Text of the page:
Our parish mission is this week, and the theme is “The Life of Grace.” What does that even mean, and what is grace anyway? The Catechism of the Catholic Church has the following definition of grace in the glossary, “The free and undeserved gift that God gives us to respond to our vocation to become his adopted children. As sanctifying grace, God shares his divine life and friendship with us in a habitual gift, a stable and supernatural disposition that enables the soul to live with God, to act by his love. As actual grace, God gives us the help to conform our lives to his will. Sacramental grace and special graces (charisms, the grace of one’s state of life) are gifts of the Holy Spirit to help us live out our Christian vocation.”
Grace is how God acts in our lives and in our souls. It is His free gift to us. We don’t deserve grace, because we don’t have any claim on God, but He gives it to us anyway. As the Lord says in the Gospel of Matthew, “That you may be children of your Father who is in heaven, who maketh his sun to rise upon the good, and bad, and raineth upon the just and the unjust (5:45).” Grace comes first, and grace helps us to respond to our vocation, which simply means our call or purpose from God. That call or purpose is to become God’s adopted children. That is the Christian vocation, or call; it’s often called the “call to holiness.” We are called to be like Christ, children of God and brothers and sisters of Christ, but Christ is God, and we are not, so we need God’s help, His grace, to answer that call.
Sanctifying Grace is given in baptism and the sacraments. It is a habitual or stable grace, which means that it tends to stick around, and the only way to lose it is by committing mortal sin. Through it we share in God’s own life and become friends of God. It creates a supernatural disposition within us. We might say that someone has a disposition towards math, if they’re naturally good at math, or that someone has a natural disposition to creativity. This is a supernatural disposition which draws us towards God and enables us to act in the love of God.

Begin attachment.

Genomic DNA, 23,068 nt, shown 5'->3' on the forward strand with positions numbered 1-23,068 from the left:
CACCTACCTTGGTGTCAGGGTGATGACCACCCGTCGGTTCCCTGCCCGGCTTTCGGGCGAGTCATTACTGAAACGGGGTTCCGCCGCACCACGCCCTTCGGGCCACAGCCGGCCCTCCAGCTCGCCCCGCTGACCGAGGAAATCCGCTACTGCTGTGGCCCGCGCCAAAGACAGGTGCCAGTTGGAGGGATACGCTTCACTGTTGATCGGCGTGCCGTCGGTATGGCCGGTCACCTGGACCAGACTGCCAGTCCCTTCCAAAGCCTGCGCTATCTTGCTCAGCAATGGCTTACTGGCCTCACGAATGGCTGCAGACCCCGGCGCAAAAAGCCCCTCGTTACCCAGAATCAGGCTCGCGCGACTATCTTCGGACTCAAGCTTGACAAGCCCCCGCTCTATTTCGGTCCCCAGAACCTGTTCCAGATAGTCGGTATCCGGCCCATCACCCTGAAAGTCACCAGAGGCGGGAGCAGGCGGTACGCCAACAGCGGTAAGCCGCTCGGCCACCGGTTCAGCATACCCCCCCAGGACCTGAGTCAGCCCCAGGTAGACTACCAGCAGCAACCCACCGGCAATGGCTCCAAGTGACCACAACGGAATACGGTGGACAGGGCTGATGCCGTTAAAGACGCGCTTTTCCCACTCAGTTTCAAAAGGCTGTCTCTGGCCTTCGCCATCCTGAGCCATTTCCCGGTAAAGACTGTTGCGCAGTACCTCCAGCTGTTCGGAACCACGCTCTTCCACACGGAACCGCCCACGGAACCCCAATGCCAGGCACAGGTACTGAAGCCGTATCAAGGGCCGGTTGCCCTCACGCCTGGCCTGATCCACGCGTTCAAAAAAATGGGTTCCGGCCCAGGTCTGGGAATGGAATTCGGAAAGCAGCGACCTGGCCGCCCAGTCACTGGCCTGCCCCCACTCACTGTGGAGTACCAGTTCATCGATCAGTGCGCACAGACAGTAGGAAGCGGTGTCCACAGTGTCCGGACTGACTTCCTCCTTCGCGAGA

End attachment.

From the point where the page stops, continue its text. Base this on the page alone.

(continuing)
Actual graces are the graces that God gives to everyone as a help or intervention. We receive many actual graces each day. It’s like a nudge or reminder from God. It could be something as profound as a call to conversion or repentance, and it can be as intimate as the desire to pray when I see the image of the Sacred Heart of Jesus on my office wall. A large part of living the Christian life is being upon to these nudges from the Holy Spirit and learning to cooperate with them.
In the mission we’ll talk about grace as it is lived out in the Christian life. The first evening, Monday, March 15, at 7:00 PM, “Only the Penitent Shall Pass,” will be on continuing conversion in our lives. The second evening, Tuesday, March 16, “Mary, Mother of the Eucharist,” will be on the Blessed Mother and the sacraments, focusing on the Eucharist, as the content of the Christian life. The third evening, Wednesday, March 17, “St. Joseph and the Mission of the Church,” will look at our call to support the mission of the Church to proclaim the Gospel and care for the poor.
Fr. Bryan became pastor of Our Lady of Lourdes on July 3, 2017. Read his bio here.